For, using Gaiman’s words here again, “If you are protected from dark things then you have no protection of, knowledge of, or understanding of dark things when they show up.”

And How is it Different from Other Stories?

Then what are fables? Or folk tales? And what about myths and legends?

The word fable immediately brings to mind Aesop’s Fables. And that helps us better understand what fables are. And you should check out this beautiful biography of Aesop I reviewed earlier here.

Myths often try to explain the unexplainable. For example, the creation myth, or the great flood. The great flood is one that we hear across cultures; with Noah’s Ark in the Bible, and with the story of Manu (the first man) surviving the great flood in Indian mythology. You can check more great flood myths across cultures here.

Legends are purportedly true but without enough supporting evidence. For instance, the legend of Robin Hood. Tall tales can go into this category or into folk tales, depending on the tale itself. Like that of Paul Bunyan.

Folktales were an oral tradition, narrating stories with moral that originated in popular culture. I grew up on a steady diet of folk tales from India (like the Panchatantra and Jataka Tales) as well as from around the world.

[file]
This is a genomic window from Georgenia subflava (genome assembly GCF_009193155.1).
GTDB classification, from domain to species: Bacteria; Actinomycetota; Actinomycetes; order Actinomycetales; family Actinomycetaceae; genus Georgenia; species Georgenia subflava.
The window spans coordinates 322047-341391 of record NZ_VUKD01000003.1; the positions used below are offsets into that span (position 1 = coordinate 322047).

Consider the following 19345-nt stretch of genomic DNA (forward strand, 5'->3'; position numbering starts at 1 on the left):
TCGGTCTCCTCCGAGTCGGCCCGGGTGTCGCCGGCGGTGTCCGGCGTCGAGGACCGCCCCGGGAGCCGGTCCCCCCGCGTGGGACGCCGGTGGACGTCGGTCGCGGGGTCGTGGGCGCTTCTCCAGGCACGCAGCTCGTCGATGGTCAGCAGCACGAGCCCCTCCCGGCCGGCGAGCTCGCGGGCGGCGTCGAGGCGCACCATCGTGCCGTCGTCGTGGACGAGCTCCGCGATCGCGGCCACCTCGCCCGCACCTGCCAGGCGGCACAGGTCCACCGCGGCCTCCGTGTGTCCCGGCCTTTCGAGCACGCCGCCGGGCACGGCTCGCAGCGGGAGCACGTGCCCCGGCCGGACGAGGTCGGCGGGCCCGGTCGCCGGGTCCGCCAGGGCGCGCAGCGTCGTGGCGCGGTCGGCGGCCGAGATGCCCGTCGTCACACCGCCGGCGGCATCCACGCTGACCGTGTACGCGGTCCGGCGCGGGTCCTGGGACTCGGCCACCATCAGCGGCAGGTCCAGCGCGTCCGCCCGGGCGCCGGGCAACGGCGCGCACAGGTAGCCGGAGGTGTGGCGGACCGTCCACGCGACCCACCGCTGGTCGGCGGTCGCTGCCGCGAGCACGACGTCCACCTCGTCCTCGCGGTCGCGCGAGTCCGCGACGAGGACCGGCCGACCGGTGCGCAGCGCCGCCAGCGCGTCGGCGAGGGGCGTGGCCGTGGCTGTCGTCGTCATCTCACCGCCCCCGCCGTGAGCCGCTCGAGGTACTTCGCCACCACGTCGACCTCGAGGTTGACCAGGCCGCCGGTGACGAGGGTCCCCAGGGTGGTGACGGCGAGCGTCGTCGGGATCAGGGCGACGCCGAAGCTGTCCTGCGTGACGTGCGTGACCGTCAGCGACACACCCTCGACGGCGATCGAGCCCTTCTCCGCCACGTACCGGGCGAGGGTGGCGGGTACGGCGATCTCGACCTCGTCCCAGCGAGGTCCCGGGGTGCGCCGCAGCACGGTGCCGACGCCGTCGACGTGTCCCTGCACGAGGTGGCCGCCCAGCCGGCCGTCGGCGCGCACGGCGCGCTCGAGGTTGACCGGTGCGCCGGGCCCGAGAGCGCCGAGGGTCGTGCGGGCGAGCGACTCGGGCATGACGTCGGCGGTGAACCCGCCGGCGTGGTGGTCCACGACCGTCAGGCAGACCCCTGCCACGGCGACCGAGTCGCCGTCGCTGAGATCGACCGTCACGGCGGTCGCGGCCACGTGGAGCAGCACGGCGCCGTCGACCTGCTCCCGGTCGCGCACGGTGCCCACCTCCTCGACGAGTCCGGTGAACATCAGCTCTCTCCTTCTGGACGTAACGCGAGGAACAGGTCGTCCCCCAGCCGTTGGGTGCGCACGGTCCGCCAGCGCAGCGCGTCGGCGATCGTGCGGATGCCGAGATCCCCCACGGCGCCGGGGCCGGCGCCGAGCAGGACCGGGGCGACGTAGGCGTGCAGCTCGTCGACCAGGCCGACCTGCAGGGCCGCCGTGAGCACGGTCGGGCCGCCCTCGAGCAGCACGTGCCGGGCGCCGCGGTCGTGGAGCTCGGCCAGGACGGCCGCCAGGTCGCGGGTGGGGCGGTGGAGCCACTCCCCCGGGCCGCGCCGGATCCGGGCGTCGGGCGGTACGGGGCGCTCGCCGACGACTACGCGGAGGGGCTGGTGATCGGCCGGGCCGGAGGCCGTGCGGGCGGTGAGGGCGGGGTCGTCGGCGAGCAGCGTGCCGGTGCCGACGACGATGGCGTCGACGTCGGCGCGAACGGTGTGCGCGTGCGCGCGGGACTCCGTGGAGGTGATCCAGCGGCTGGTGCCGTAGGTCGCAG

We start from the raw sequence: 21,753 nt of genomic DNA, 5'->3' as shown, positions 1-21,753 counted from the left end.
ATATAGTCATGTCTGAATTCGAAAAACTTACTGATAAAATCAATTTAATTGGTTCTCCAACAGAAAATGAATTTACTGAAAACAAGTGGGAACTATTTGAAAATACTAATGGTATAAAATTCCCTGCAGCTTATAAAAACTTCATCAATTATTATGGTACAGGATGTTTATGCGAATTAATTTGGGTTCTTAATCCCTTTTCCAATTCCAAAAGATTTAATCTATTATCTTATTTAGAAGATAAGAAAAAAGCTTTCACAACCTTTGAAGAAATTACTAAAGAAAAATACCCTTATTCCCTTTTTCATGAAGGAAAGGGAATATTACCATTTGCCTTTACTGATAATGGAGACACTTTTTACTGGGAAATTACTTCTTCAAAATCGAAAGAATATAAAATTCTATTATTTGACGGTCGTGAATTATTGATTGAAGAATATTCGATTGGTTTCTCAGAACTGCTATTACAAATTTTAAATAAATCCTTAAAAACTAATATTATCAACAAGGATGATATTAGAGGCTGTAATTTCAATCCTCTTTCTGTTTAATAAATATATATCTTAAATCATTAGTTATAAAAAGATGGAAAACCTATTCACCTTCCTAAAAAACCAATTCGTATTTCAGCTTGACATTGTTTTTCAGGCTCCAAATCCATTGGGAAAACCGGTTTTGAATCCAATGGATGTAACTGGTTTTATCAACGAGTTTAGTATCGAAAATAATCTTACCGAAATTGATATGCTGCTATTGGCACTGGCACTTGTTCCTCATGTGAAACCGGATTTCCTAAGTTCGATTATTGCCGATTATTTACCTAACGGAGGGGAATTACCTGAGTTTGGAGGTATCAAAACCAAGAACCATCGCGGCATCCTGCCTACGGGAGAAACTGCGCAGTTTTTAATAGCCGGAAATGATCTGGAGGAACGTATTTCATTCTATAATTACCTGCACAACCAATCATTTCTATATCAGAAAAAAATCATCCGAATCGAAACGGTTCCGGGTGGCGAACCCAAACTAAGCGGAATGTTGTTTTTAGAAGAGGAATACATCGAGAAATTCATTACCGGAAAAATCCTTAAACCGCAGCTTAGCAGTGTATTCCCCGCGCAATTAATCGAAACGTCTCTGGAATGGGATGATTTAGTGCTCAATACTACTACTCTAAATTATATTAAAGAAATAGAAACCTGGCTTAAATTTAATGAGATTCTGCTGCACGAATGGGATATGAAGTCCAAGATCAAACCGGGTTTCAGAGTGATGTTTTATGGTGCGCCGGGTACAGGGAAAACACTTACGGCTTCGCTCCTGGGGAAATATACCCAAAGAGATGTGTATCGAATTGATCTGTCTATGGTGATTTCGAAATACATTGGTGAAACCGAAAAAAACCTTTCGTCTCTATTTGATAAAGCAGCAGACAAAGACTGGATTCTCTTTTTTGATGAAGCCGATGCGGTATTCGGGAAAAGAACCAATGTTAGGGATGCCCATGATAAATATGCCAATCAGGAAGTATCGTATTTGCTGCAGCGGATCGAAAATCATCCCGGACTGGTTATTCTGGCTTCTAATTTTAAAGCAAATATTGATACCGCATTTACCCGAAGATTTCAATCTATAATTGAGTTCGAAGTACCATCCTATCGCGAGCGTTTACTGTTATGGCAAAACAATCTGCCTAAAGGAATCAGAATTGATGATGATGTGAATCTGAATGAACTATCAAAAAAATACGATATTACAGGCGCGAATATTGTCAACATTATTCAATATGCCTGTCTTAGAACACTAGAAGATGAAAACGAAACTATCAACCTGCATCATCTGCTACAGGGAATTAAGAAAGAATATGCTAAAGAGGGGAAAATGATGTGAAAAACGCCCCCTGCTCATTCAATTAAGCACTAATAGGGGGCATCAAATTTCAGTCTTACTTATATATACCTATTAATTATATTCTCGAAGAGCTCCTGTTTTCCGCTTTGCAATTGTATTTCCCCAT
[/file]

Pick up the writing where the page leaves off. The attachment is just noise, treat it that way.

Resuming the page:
References, Sources, and h/t: ThoughtCo. Masterclass

Finding Magic & Fairy Tales in Life

I recently read this delightful NY Times article titled In a Pandemic Fairy Tale, a Garden Leads to a Magical Friendship. It is the perfect example of bringing truth to Andersen’s words above. Do read the article in its entirety. But in essence, it talks about a four year old’s mission to bring magic to others through a fanciful fairy garden that led to something more magical.

And that led me to this other NYTimes article that has lessons and activities for parents and educators, based on the magical pandemic garden.